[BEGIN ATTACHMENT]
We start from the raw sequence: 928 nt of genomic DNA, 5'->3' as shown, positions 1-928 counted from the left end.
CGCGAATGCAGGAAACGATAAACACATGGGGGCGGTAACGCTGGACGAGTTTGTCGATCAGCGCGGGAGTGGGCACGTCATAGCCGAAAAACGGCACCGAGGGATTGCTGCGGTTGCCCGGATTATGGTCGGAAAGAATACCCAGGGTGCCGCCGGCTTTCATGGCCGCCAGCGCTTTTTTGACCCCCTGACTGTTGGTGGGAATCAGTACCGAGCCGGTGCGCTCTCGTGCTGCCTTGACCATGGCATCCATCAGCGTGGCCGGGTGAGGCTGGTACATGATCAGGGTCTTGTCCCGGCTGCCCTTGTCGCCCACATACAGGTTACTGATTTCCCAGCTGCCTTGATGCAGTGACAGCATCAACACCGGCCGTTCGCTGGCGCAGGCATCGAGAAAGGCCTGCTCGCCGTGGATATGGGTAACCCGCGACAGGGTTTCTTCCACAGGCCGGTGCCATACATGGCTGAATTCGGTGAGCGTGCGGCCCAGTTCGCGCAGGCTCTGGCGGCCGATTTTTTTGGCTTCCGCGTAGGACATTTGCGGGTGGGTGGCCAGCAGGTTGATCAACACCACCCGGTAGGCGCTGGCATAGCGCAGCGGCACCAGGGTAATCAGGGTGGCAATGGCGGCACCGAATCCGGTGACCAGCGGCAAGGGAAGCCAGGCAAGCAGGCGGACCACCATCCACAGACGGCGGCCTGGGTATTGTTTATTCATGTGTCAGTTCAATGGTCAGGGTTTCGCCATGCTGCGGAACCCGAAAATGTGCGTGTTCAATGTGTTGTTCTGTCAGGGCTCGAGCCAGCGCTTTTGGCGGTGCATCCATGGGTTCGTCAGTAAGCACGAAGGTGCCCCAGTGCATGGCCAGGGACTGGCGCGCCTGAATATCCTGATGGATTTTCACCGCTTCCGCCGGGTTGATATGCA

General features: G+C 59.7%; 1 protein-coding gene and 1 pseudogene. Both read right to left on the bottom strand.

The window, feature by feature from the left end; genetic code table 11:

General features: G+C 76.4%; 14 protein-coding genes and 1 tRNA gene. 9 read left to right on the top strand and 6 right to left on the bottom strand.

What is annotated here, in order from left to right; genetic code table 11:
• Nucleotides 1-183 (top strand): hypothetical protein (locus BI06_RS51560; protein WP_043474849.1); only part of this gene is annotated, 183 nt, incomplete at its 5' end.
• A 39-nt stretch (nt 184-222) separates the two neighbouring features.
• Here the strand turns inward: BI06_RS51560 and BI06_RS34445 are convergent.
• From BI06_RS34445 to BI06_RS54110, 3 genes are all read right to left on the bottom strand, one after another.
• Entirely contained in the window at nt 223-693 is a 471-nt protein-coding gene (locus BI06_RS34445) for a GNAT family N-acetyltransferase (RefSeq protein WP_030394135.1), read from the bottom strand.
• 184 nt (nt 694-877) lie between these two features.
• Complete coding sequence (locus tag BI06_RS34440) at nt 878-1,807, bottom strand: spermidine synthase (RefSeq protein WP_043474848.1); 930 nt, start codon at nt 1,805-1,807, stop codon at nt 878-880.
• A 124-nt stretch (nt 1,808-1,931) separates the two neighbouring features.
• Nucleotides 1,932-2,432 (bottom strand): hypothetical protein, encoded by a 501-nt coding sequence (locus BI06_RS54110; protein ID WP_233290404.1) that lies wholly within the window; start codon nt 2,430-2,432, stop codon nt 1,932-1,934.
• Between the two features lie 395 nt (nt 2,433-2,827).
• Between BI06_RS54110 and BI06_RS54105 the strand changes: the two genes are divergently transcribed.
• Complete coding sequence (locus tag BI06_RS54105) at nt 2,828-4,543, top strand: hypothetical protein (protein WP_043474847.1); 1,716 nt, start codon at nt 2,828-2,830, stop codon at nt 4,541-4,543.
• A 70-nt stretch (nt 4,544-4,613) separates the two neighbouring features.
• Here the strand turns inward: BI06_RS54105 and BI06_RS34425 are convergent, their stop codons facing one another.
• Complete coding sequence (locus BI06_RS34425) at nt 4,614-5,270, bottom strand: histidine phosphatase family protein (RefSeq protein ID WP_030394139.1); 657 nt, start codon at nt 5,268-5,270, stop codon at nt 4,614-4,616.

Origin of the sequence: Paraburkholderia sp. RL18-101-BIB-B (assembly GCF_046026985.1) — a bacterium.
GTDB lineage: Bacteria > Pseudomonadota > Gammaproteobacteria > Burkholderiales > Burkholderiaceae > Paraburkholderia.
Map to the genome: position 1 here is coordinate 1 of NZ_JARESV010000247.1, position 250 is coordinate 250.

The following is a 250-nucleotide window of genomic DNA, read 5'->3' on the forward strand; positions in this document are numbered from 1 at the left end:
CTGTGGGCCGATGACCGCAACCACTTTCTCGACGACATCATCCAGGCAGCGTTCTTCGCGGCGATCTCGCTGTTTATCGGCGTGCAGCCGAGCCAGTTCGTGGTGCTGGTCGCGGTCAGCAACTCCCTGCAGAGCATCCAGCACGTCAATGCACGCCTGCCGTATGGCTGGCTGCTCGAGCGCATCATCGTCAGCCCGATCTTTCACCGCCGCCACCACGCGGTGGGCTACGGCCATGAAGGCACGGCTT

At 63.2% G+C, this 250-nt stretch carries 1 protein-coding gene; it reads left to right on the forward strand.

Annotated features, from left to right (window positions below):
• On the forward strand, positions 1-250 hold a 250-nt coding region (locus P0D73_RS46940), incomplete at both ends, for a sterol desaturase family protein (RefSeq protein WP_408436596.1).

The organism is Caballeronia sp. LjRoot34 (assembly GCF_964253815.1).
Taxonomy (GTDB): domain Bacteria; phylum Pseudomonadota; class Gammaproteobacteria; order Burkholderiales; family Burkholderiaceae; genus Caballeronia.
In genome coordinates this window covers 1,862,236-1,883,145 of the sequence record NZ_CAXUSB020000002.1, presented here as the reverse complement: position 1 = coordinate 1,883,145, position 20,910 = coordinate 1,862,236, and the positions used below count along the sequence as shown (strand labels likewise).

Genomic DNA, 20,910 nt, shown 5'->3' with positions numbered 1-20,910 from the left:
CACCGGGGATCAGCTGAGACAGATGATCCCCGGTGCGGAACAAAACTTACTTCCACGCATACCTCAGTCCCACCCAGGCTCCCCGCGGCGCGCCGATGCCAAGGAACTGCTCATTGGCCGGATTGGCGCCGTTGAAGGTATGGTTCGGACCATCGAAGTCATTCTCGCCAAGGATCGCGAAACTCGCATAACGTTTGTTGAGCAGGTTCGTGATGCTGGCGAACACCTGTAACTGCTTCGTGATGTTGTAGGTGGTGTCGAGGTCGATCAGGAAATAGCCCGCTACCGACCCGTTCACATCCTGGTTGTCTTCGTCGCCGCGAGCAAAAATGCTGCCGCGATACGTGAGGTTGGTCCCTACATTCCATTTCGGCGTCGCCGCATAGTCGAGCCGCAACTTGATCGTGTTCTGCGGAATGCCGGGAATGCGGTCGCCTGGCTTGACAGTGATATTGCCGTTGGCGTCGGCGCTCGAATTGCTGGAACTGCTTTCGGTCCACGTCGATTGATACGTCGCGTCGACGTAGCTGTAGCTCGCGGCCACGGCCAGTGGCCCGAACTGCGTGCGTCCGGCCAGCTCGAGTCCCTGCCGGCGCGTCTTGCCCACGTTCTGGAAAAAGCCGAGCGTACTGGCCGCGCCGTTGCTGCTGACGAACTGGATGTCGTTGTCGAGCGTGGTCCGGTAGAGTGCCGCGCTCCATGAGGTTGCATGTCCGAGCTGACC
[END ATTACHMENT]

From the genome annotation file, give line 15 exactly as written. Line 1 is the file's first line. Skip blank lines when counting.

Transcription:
• Nucleotides 1,932-2,432 (bottom strand): hypothetical protein, encoded by a 501-nt coding sequence (locus BI06_RS54110; protein ID WP_233290404.1) that lies wholly within the window; start codon nt 2,430-2,432, stop codon nt 1,932-1,934.